Monday, March 12, 2012

Cash for character sends a wrong signal

EDUCATION Minister Heng Swee Keat announced a new Edusave award last Thursday - one that he hopes will encourage character building in young Singaporeans. Teachers will nominate students for the annual Edusave Character Awards to be given to those who demonstrate exemplary values and civic responsibility through their behaviour and actions.

Each year, up to 10,000 students are expected to win the award which comes with a cash sum of $200 to $500.

Mr Heng announced that the ministry will also increase the value and double the number of Eagles awards. These are given to those who display leadership or excel in non-academic work, such as in co-curricular activities. About 17,000 students receive the award now. The sums will be raised: from $150 and $200 to sums between $250 and $500, for primary pupils all the way to Institute of Technical Education students.

Like most people who have commented on the initiatives, I welcome the Eagles award for recognising students who excel in the non-academic areas.

I also welcome the principle behind the new character education awards, as this allows schools to recognise exemplary behaviour and hold up role models. As an Education Ministry spokesman said: 'Similar to the other Edusave awards, the monetary award serves as encouragement but is not meant to reduce character and values to a dollar figure.'

But having a cash amount for such an award may inadvertently end up doing exactly that - raising a citizen who expects cash for good behaviour. It sends all the wrong signals.

First, cash rewards turn good behaviour into work. It sends the message that if they are paid for it, then it must be work. Students may also conclude that showing kindness must be difficult or noteworthy, as they are rewarded for it.

A school principal related the instances of good behaviour for which some of her students were rewarded with book vouchers. One student was rewarded for helping an old lady cross the road. Another, for helping a classmate on crutches.

'Aren't these acts of kindness something that should come naturally to all your students? Why the need to reward them with vouchers?' I asked her.

I hope the character education awards given out to students will not be for acts such as returning money found in the school field or helping a disabled classmate. I was brought up to believe that helping others was my duty - and would be loath to have a new generation taught that helping others deserves a cash award.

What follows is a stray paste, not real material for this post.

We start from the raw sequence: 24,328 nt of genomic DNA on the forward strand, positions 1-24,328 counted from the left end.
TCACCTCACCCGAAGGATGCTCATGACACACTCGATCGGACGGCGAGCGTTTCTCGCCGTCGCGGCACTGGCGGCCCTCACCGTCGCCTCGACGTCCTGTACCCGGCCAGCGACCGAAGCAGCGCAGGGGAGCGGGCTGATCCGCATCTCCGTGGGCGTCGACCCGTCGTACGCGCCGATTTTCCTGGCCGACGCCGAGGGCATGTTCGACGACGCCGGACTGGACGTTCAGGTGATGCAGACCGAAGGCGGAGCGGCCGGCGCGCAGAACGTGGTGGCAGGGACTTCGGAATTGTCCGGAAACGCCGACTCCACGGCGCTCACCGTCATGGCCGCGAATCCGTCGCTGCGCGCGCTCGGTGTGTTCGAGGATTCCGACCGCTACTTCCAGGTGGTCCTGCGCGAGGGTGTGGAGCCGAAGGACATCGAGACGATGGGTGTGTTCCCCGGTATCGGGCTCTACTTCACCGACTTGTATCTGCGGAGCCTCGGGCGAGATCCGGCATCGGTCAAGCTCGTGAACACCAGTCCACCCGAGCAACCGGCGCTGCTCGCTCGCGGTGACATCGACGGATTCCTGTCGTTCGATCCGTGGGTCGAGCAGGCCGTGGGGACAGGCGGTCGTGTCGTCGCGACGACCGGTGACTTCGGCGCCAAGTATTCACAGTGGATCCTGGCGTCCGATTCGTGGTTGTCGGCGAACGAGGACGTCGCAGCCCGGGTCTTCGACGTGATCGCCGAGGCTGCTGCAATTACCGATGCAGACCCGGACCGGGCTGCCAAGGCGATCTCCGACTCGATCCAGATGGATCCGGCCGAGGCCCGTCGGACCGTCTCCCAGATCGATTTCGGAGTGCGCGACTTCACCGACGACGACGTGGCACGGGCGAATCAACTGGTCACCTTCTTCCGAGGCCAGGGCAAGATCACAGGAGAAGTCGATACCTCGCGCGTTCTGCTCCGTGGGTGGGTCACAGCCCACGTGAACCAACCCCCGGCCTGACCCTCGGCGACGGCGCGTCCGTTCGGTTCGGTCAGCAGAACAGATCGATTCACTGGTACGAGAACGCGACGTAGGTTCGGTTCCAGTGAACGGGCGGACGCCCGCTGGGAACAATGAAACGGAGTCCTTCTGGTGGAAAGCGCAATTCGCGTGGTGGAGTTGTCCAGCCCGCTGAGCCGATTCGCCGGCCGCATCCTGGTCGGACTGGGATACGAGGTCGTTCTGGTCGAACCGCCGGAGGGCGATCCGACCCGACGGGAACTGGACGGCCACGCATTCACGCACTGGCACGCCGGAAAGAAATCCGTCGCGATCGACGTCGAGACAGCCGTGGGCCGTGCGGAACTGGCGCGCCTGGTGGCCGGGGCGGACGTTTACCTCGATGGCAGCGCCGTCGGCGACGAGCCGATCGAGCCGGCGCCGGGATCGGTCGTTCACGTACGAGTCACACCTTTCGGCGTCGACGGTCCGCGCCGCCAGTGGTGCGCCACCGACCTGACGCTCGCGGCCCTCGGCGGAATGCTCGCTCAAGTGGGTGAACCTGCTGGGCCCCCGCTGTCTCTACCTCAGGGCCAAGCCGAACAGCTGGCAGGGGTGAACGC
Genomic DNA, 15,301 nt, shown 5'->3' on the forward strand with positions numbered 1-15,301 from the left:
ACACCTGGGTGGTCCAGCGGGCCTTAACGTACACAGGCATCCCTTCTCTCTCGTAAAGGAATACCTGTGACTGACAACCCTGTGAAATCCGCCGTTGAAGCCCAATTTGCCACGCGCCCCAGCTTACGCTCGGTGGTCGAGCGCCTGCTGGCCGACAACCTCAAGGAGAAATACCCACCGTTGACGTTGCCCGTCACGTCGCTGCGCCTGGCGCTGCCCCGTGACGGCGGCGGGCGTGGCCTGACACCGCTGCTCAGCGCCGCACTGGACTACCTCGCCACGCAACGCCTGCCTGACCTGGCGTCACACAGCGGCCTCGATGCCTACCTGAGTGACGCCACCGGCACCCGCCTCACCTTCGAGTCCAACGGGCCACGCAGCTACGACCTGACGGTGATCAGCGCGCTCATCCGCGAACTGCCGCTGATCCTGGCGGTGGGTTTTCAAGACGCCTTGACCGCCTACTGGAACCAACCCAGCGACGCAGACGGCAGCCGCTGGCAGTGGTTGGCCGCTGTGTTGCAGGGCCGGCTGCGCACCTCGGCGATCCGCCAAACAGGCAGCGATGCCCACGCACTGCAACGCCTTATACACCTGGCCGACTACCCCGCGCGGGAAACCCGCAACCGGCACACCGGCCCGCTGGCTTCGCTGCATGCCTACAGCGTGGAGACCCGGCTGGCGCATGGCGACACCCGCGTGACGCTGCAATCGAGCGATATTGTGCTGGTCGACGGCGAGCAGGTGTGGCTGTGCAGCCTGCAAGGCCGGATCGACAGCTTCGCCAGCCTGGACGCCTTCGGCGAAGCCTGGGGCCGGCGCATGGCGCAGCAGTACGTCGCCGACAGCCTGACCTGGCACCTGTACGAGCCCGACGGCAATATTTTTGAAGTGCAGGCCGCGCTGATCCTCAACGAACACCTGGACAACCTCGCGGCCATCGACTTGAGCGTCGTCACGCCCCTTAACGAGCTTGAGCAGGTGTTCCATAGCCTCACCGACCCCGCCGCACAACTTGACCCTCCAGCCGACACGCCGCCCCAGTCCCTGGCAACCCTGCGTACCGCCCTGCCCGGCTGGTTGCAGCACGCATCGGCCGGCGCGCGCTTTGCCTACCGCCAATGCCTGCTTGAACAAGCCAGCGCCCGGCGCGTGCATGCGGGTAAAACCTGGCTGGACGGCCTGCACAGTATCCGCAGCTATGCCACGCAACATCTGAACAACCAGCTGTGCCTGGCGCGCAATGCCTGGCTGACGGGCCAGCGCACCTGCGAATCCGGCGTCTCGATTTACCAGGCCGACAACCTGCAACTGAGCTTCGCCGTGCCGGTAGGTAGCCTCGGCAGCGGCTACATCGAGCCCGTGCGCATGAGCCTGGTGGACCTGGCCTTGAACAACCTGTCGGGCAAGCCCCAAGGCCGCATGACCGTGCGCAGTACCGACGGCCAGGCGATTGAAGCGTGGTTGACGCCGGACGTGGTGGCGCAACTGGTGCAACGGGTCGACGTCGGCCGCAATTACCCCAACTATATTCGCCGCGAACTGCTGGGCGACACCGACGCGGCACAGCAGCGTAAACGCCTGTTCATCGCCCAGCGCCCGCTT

Giving money to students for character and good behaviour also creates in students a sense of entitlement: They may come to expect to be paid for doing something they should already be doing. It could lead them to expect rewards and recognition when they follow school rules or don't talk in class.

Worst of all, cash rewards cheapen the intrinsic motivation to do good. Good behaviour carries its own reward because it offers students self-respect, confidence, and the feeling of being part of a class grouping or school body that needs and appreciates them.

Rather than resort to giving money, schools and parents can be a little more creative in coming up with ways to reward exemplary behaviour.

Most psychologists and parenting experts would agree that giving recognition encourages desirable behaviour.

Schools and parents can capitalise on young people's natural desire to be praised and get recognition, by highlighting exemplary deeds in class or in the community, and holding up such students as role models to their peers.

A very simple device for teachers is to write a note home, as my primary school teacher used to do. If I performed a good deed, my teacher would note my good behaviour in a 'character report card', to take home to my parents. The teacher would write down in detail what I did and attach a gold star to it.

I still remember how thrilled I was to receive one of these notes for helping a classmate in composition writing.

There was the initial presentation of the note in class, which brought applause and appreciation from my classmates. Psychologists will say that the use of such group rituals is a very good way of recognising and rewarding desirable behaviour.

A second round of positive stroking came when I went home and showed my parents the note. And because it was displayed on the dining table, I received further praise and reinforcement when friends and relatives visited my home.

Buoyed by that experience, I started offering free English tuition to my classmate and her two siblings regularly.

It was a simple note, but one that had real value that lasted. I suspect the feeling would have been different if I had been given money or a book voucher.

Cash is not always the best way to recognise students for their efforts.

As it is, many schools already have simple, effective ways to promote good, kindly behaviour - such as awarding students collar pins and certificates.

Some school heads have said they intend to keep their school-based awards that recognise character and good behaviour, and make the Edusave cash awards the pinnacle awards. This is wise.

I would go even further. I would prefer the ministry to keep its cash awards and come up with other more meaningful ways to recognise good values. For a start, they can encourage schools to come up with school-level awards and fund programmes that do this.

And for the Ministry of Education (MOE)-level Edusave Character Awards, a trophy or medal might suffice. It could be presented at an annual ceremony, perhaps with a video or a booklet that documents some noteworthy acts of character or that shares inspiring stories of students' good or brave deeds.

There is no shortage of creative ways to recognise character and promote the inculcation of good values in schools.

A cash cheque is not the best option.

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